Supporters of Democratic gubernatorial candidate Stacey Abrams filed a federal lawsuit Tuesday calling for major reforms of the electoral process in Georgia.
Plaintiffs argue that Georgia has had longstanding issues with voting rights, especially impacting low-income voters and voters of color:
The U.S. Commission on Civil Rights, a bipartisan, independent agency, found that among the states previously subject to preclearance by the Voting Rights Act, Georgia was the only state that had implemented voting restrictions in every category the Commission examined: strict requirements for voter identification; documentary proof of U.S. citizenship; purges of voters from voter registration rolls; cuts to early voting; and a raft of closed or relocated polling locations.
The lawsuit cites several circumstances and policies as being problematic: use it or lose it registration policy, exact match policy, the use of technology vulnerable to hacking, unreliable voting machines, moving and closing precincts, inaccurate voter registration rolls, inadequate resources to polling places and inadequate training and oversight of provisional ballots and absentee ballots.
In the midterm elections earlier this month, Abrams was the democratic candidate for governor of Georgia. She had previously served as the Minority leader in the Georgia House of Representatives from 2011-2017. Abrams campaign was noteworthy because she was the first black woman major-party gubernatorial candidate in the US.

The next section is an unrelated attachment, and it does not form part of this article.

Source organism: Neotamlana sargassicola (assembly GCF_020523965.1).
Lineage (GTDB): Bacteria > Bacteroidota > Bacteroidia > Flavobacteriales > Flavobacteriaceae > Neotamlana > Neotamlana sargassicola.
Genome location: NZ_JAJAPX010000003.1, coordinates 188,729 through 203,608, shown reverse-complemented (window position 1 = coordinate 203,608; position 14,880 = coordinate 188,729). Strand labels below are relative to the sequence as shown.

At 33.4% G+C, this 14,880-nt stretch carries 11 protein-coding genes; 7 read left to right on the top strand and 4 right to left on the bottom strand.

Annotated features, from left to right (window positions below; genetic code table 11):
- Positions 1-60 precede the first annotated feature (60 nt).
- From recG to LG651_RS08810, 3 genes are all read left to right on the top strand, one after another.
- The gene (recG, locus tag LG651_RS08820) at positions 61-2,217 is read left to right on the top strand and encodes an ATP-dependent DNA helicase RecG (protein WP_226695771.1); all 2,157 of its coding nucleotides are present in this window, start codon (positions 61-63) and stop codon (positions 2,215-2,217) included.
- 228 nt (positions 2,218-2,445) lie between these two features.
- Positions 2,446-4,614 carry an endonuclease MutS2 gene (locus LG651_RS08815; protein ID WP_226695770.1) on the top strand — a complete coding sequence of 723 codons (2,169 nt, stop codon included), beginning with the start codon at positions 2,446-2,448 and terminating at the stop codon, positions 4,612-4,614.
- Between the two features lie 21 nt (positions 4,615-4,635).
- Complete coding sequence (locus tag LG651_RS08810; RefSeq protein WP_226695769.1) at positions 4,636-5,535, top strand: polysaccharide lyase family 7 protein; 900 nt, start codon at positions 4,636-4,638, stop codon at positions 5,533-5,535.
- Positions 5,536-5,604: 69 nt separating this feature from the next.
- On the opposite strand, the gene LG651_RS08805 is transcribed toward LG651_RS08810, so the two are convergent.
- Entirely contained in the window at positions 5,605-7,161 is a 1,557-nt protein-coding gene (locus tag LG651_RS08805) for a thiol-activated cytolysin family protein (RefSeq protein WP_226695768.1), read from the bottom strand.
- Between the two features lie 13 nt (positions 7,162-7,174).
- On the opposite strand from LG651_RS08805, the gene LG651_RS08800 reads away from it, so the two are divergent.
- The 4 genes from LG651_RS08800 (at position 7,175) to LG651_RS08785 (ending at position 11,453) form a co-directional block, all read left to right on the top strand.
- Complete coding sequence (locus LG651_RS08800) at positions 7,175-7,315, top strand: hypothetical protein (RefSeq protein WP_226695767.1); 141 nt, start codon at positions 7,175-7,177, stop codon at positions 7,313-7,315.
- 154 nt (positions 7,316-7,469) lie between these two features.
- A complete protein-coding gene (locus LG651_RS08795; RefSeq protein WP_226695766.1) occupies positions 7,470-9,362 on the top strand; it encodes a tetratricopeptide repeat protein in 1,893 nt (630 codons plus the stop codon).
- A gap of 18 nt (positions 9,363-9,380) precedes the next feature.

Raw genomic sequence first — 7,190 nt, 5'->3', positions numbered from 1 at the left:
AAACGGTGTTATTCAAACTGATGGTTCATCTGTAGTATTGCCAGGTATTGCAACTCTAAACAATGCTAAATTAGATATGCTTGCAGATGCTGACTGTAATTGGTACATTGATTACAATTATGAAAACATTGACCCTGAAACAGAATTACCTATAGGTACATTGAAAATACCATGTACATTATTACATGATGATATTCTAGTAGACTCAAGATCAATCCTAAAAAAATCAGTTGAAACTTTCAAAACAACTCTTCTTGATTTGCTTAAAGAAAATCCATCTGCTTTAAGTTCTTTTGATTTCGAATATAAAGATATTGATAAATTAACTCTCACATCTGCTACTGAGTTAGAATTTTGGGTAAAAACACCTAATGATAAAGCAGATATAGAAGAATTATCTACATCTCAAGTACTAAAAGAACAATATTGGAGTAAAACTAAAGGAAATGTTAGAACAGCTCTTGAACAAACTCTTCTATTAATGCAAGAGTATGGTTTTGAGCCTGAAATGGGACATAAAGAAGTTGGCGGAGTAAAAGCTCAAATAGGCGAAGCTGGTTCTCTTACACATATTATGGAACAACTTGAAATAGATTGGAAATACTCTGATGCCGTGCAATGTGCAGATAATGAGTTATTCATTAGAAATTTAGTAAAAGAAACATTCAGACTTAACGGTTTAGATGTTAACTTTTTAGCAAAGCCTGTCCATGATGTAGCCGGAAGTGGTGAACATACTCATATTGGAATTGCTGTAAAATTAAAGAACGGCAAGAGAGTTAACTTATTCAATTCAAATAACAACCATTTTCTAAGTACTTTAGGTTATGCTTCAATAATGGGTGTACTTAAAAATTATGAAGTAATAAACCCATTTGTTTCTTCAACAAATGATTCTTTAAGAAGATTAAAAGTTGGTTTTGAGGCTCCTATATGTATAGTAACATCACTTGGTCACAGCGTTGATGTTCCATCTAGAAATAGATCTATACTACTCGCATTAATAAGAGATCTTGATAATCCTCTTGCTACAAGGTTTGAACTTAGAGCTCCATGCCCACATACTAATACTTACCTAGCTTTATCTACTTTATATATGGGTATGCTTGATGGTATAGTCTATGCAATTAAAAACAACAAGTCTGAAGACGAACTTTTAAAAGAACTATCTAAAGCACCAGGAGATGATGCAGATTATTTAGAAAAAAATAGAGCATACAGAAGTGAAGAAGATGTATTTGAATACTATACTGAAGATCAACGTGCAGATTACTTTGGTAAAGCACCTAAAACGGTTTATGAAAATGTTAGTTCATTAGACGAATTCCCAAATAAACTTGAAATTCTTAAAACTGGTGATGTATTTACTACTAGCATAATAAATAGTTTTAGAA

The race against Brian Kemp became highly contested because Kemp’s position during the election as Secretary of State provided him oversight of the elections. For the past several elections, Kemp had been accused of suppressing voters with the cancellation of thousands of voter application forms.
Two nonprofit organizations were part of the filing: Fair Fight Action and Care in Action. Fair Fight Action “advocates for election reform and voter access by raising public awareness about election reform, lobbying the state legislature for election reform, and engaging in a targeted voter registration program.” Fair Fight Action was formed by Abrams after her election defeat. Care in Action “is dedicated to fighting for dignity and fairness for the millions of domestic workers in the United States—most of whom are women—including by educating voters about voting rights and procedures and advocating for candidates who support domestic worker concerns.”
Immediately following the election, Abrams refused to concede and a federal judge delayed the results permitting provisional ballots to be counted. Abrams gave a speech on November 16, not conceding but calling to action. She said: “Concession means to acknowledge an action is right, true or proper. As a woman of conscience and faith, I cannot concede. But my assessment is that the law currently allows no further viable remedy.” Abrams’ lawsuit is her attempt at getting the remedy she desires.